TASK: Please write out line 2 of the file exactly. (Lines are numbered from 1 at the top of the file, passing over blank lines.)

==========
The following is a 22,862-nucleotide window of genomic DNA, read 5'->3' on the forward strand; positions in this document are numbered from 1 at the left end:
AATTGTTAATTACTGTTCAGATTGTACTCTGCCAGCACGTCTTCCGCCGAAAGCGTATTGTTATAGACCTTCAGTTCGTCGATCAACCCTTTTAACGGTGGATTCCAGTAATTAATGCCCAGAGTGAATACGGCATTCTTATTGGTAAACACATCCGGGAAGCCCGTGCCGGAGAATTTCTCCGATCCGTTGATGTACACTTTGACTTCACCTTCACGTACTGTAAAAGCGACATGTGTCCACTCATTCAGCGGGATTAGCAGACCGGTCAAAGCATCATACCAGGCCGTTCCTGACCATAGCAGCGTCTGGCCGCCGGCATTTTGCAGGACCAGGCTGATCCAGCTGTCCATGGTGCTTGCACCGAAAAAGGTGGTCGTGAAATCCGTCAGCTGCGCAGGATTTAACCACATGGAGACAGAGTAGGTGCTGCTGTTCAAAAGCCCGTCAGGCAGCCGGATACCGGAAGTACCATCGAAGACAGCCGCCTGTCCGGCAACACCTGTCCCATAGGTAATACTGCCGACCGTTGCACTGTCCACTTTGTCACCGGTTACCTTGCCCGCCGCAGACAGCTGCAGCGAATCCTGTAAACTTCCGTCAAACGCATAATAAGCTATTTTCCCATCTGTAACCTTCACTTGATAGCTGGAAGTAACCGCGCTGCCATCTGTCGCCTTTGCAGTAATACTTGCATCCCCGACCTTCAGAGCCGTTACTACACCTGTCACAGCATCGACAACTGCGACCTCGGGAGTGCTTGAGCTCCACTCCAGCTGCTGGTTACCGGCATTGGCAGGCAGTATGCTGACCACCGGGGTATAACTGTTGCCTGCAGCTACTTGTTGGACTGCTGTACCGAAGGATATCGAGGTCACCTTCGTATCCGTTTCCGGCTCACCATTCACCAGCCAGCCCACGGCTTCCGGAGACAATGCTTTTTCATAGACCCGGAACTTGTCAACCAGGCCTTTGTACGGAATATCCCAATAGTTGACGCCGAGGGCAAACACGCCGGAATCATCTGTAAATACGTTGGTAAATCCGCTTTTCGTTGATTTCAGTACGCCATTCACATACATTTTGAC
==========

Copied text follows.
AATTGTTAATTACTGTTCAGATTGTACTCTGCCAGCACGTCTTCCGCCGAAAGCGTATTGTTATAGACCTTCAGTTCGTCGATCAACCCTTTTAACGGTGGATTCCAGTAATTAATGCCCAGAGTGAATACGGCATTCTTATTGGTAAACACATCCGGGAAGCCCGTGCCGGAGAATTTCTCCGATCCGTTGATGTACACTTTGACTTCACCTTCACGTACTGTAAAAGCGACATGTGTCCACTCATTCAGCGGGATTAGCAGACCGGTCAAAGCATCATACCAGGCCGTTCCTGACCATAGCAGCGTCTGGCCGCCGGCATTTTGCAGGACCAGGCTGATCCAGCTGTCCATGGTGCTTGCACCGAAAAAGGTGGTCGTGAAATCCGTCAGCTGCGCAGGATTTAACCACATGGAGACAGAGTAGGTGCTGCTGTTCAAAAGCCCGTCAGGCAGCCGGATACCGGAAGTACCATCGAAGACAGCCGCCTGTCCGGCAACACCTGTCCCATAGGTAATACTGCCGACCGTTGCACTGTCCACTTTGTCACCGGTTACCTTGCCCGCCGCAGACAGCTGCAGCGAATCCTGTAAACTTCCGTCAAACGCATAATAAGCTATTTTCCCATCTGTAACCTTCACTTGATAGCTGGAAGTAACCGCGCTGCCATCTGTCGCCTTTGCAGTAATACTTGCATCCCCGACCTTCAGAGCCGTTACTACACCTGTCACAGCATCGACAACTGCGACCTCGGGAGTGCTTGAGCTCCACTCCAGCTGCTGGTTACCGGCATTGGCAGGCAGTATGCTGACCACCGGGGTATAACTGTTGCCTGCAGCTACTTGTTGGACTGCTGTACCGAAGGATATCGAGGTCACCTTCGTATCCGTTTCCGGCTCACCATTCACCAGCCAGCCCACGGCTTCCGGAGACAATGCTTTTTCATAGACCCGGAACTTGTCAACCAGGCCTTTGTACGGAATATCCCAATAGTTGACGCCGAGGGCAAACACGCCGGAATCATCTGTAAATACGTTGGTAAATCCGCTTTTCGTTGATTTCAGTACGCCATTCACATACATTTTGAC